What did Mary sing? She sang about being surprised to learn she was God’s humble and favored servant who would give birth to the Savior. She glimpsed the impact of Christ’s birth—that it would bless not only her generation, but ours as well. Expectedly, she sang about God’s sovereignty.

Mary’s simple faith reminds me of the flutist’s. He was not concerned about the troubles around him. He had no sight—he used other methods to ‘see.” His coat was threadbare—he did not focus on the weather. People stole his offerings—silver was not his motivation. Rather than focusing on these outward things, the flutist concentrated on expressing the song within his spirit. Sharing his talent with others brought him satisfaction. And perhaps, this humble flutist is—like Mary—chosen, favored, and blessed. And, may I suggest to you, that when we focus on King Jesus rather than on our circumstances, God’s favor descends upon us as well?

Would Mary have a difficult journey? Sure, she would, and she knew that. But, she kept a song in her heart when the challenges came. As gossipers talked about Mary’s premarital pregnancy, she kept singing. When she and Joseph fled from wicked King Herod, I imagine Mary whispered lullabies into her child’s ears. When her Son lie upon the cross, beaten, and dying a horrible death, blood pooling at her bended knees, I am certain Mary had at least one chord from her Spirit-song residing in her wounded soul. When He arose, the whole world sang, as did Mary.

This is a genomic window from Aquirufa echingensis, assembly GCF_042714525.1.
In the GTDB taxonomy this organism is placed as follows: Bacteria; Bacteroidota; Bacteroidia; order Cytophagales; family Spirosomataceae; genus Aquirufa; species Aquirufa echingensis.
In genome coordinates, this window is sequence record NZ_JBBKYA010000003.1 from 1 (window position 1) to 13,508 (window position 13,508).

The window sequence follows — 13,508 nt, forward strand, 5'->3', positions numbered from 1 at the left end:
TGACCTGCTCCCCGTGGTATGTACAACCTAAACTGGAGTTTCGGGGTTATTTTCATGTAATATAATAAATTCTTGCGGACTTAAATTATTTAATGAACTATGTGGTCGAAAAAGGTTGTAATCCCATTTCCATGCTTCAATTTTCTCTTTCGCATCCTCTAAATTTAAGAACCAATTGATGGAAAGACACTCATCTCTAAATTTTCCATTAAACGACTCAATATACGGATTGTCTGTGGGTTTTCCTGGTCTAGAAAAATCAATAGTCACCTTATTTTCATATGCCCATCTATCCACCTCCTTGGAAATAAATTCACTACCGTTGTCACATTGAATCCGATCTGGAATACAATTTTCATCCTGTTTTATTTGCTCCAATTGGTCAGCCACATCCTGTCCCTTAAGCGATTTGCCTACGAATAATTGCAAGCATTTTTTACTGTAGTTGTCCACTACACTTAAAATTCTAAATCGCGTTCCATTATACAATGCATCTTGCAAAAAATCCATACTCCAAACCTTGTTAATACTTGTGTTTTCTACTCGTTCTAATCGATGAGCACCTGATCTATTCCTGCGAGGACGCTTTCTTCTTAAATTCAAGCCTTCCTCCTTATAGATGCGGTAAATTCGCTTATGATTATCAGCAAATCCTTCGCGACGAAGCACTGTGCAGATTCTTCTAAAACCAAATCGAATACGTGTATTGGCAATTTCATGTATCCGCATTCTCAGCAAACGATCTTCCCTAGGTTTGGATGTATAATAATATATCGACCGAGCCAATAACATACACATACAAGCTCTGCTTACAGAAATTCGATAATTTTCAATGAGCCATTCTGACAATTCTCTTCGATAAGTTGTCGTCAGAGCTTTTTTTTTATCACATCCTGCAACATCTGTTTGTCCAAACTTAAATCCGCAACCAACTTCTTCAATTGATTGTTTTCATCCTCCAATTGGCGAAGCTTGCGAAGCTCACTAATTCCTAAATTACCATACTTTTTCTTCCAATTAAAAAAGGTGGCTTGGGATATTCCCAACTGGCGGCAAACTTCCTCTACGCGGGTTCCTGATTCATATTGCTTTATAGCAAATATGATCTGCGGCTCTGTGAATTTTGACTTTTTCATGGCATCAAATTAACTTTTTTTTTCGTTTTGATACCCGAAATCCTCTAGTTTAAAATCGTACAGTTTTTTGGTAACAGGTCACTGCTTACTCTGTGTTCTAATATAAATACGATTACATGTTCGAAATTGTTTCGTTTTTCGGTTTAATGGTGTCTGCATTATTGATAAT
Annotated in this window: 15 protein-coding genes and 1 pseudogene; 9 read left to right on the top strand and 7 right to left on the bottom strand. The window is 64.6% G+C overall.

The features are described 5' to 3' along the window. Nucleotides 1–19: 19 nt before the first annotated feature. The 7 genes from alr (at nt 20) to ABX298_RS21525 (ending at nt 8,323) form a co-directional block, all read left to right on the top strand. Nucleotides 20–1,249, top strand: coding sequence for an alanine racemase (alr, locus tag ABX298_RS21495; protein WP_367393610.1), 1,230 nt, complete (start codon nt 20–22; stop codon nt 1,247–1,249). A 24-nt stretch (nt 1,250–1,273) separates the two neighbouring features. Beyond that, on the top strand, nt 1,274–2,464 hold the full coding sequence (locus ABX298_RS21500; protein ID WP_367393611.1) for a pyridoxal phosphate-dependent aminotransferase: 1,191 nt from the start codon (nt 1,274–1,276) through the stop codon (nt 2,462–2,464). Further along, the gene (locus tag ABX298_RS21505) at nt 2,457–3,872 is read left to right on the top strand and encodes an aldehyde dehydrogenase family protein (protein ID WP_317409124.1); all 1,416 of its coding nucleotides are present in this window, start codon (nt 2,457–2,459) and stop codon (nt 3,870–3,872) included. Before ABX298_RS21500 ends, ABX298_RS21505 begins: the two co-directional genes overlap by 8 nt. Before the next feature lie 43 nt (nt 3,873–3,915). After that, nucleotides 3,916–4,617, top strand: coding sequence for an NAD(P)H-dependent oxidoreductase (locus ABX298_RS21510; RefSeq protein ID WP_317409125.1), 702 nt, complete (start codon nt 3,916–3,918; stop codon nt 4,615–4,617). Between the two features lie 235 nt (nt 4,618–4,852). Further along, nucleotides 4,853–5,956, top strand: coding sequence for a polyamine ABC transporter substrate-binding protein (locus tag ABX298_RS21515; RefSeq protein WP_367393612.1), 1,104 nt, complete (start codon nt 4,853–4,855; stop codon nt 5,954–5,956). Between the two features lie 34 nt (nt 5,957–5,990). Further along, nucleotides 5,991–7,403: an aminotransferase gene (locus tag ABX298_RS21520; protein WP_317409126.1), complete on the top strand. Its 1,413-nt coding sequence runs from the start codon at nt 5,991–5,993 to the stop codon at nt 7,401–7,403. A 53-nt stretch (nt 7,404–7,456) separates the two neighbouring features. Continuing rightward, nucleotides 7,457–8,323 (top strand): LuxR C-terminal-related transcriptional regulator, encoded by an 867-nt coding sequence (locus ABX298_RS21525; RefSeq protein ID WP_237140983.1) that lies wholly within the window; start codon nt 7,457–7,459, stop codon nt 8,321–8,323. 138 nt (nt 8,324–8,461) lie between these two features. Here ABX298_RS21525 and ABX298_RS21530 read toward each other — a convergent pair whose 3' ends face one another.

Christmas is a time to resurrect the song of the Lord that He’s placed within you. Do you hear it? Listen closely…. The Great Flutist has written a melody on the recesses of your heart that will touch future generations. Allow Emmanuel—God with us—to overtake your soul.

And behold, thou shalt conceive in thy womb, and bring forth a son,

and shalt call his name JESUS. Luke 1:31

Mary’s Song is a fictional story closely based on real life events.

Copyright © 2017: All Rights Reserved: Mary’s Song: VineWords: Author Diane Virginia Cunio; Pen Name, Diane Virginia: All Rights Reserved: http://www.vinewords.net/marys-song/devotion

About the Author

Diane Virginia Cunio is the author of The Kiss of Peace: An Intimate Exploration into Song of Solomon (awaiting publication). She is passionate about sharing Beloved Jesus’ divine love for you, His bride, as allegorically portrayed in the vignette, Song of Solomon.

She has developed the model for motion-activated musical prayer-stations for use in the garden retreat, themed to the places you as Beloved’s bride travel to in Song of Solomon.

Diane is a regular contributor for Christian Broadcasting Network. She has written for Faith Beyond Fear, Pentecostal Publishing House, The Secret Place, and other ministries.

To schedule Diane as a speaker, please contact her via her website: Stories and Devotions Inspired by the Vine. You may find her on Facebook or contact her via email at email@vinewords.net.